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Common Name:

Common Fig

Scientific Name:

Ficus carica

Family Name:

Moraceae

Description:

The Common Fig is a large deciduous coarse textured multi-stem shrub with an upright to rounded crown. Large dark green lobed leaves can lend a tropical appearance. Ficus carica is the source of commerical figs and is widely cultivated in home gardens. Consult your local extension agent or nursery professional to learn which cultivars perform best in your local area. Contact with the latex (sap) from pruned surfaces can cause a contact dermatitis in some individuals; exercise caution when pruning.

Plant Habit or Use:

Large shrub

Exposure:

sun

Flower Color:

Not ornamental

Blooming Period:

Spring, summer

Fruit Characteristics:

Commercial fig, edible for most people, purple, brown, to nearly-black, poisonous reactions have been reported for some individuals

Height:

10 ft to 12 ft, sometimes 20 ft

Width:

8 ft to 10 ft, sometimes more

Earth–Kind® Index:

  • Heat Tolerance: High Heat Tolerance
  • Water Requirements: Low Water Use
  • Soil Requirements: Low Soil Requirements
  • Pest Tolerance: High Pest Resistance
  • Fertility Requirements: Low Fertility Requirements
Explanation of the Earth–Kind® Index breakdown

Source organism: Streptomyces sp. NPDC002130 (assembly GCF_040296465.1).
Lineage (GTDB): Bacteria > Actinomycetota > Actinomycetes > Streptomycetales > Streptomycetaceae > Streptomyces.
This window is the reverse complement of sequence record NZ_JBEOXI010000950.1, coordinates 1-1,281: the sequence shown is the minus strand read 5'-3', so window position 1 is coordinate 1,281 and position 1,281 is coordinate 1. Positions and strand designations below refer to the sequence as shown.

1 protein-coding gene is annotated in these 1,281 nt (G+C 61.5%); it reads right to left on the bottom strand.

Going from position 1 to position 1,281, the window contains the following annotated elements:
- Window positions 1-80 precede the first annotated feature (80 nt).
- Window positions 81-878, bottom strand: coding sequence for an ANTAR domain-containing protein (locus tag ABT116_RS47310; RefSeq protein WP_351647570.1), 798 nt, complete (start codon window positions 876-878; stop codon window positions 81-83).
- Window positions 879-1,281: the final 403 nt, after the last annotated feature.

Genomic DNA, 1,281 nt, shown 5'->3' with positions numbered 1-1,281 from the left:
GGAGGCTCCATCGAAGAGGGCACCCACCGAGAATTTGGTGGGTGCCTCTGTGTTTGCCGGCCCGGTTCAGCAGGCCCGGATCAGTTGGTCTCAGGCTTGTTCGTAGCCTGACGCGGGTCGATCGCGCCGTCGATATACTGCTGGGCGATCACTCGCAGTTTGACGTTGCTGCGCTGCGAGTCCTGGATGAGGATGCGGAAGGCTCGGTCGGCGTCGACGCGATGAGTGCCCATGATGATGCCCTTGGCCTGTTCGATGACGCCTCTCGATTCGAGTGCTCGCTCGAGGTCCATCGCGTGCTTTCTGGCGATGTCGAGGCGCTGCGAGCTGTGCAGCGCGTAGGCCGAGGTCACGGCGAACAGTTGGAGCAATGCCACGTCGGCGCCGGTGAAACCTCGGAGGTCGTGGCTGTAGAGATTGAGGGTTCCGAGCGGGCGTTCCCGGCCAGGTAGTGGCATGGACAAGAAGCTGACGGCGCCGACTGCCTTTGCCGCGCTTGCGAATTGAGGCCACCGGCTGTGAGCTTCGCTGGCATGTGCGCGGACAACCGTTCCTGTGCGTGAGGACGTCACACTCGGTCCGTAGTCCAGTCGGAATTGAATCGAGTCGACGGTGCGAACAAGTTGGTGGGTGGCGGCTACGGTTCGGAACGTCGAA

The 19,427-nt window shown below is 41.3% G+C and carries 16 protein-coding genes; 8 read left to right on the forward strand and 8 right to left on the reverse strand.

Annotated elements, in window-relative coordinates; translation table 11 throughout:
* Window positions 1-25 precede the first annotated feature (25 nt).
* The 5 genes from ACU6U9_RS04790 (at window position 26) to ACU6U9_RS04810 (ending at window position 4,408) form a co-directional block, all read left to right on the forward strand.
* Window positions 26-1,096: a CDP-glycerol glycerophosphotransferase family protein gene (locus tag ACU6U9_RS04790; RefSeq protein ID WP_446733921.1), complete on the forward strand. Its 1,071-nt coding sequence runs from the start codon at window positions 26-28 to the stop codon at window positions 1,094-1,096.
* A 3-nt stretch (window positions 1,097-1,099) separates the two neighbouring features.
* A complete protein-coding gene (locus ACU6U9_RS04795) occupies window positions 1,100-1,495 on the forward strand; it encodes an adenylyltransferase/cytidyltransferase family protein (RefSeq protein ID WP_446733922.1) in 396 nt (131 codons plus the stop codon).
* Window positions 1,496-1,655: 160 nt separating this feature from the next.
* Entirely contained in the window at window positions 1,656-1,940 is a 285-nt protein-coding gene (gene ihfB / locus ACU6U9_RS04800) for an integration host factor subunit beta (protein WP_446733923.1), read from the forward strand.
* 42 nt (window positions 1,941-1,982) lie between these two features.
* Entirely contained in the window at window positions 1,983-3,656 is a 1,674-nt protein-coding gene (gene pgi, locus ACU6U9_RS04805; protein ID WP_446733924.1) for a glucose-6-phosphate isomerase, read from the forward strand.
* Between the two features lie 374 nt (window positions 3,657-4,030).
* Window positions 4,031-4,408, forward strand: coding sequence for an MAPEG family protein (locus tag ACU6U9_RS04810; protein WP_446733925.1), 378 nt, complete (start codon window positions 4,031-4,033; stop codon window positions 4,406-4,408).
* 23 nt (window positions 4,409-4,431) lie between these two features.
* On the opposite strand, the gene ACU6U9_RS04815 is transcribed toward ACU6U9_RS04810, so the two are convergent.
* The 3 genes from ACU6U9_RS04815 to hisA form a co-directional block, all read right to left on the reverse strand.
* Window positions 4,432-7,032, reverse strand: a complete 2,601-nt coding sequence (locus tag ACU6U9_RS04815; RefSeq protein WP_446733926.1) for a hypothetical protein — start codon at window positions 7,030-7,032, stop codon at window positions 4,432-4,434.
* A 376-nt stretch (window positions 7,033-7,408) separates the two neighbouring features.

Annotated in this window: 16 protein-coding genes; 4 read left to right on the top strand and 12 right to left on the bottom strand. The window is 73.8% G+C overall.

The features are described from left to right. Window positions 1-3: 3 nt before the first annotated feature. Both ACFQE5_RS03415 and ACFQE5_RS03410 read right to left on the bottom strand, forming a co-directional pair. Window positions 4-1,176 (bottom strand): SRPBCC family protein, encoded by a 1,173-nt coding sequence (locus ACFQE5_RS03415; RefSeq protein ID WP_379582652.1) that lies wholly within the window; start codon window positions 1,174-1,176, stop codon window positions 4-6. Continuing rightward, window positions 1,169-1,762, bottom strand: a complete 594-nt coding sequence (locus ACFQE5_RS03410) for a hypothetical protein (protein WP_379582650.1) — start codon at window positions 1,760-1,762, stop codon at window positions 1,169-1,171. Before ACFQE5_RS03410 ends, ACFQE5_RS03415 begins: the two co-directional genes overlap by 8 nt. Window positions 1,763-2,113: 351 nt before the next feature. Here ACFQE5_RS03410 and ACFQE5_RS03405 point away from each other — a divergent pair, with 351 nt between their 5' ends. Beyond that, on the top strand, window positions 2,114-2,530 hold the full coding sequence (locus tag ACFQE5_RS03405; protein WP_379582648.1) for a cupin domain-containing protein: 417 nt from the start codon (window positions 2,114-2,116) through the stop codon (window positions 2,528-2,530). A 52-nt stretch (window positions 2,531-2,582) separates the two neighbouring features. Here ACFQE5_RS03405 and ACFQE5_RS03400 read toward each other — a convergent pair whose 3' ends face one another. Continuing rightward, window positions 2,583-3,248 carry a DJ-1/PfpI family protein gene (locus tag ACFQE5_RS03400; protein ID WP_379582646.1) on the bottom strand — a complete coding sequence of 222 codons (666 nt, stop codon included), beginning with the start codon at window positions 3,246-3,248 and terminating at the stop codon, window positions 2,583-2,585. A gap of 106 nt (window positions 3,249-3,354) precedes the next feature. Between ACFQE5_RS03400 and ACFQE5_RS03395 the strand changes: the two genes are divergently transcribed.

Firewise Index

7.00
Explanation of the Firewise Index numerical value

USDA Hardiness Zones:

7, 8, 9, 10

Regions that intersect these hardiness zones:
Region A - Panhandle and High Plains Region B - North and Central Texas Region C - Northeast and East Texas Region D - West Texas Region E - Upper Rio Grande Region F - Hill Country and Central Coast Region G - Southeast Texas Region H - Rio Grande Valley
Click image for enlarged map of USDA Hardiness Zones

Additional Comments:

Cold hardiness varies significantly among cultivars, some are herbaceous perennials even in USDA zone 8 while others are stem hardy to z. 7 and root hardy in protected sites in z. 6b. Common Fig does not grow as well in heavy clay soils as those that are better drained. Tends to quickly outgrow the scale of many urban and suburban lots.
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A Special Note about Cool Season Annuals

Cool season annuals typically are planted in the fall or early winter and flower in early spring under moderate temperatures. This group of plant materials includes: pansies, snapdragons, violas, dianthus, flowering cabbage/kale, etc. Because cool season annuals flower in the spring when conditions are mild, most have limited heat tolerance.

As a result cool season annuals do not receive a high Earth–Kind® index despite their outstanding landscape qualities.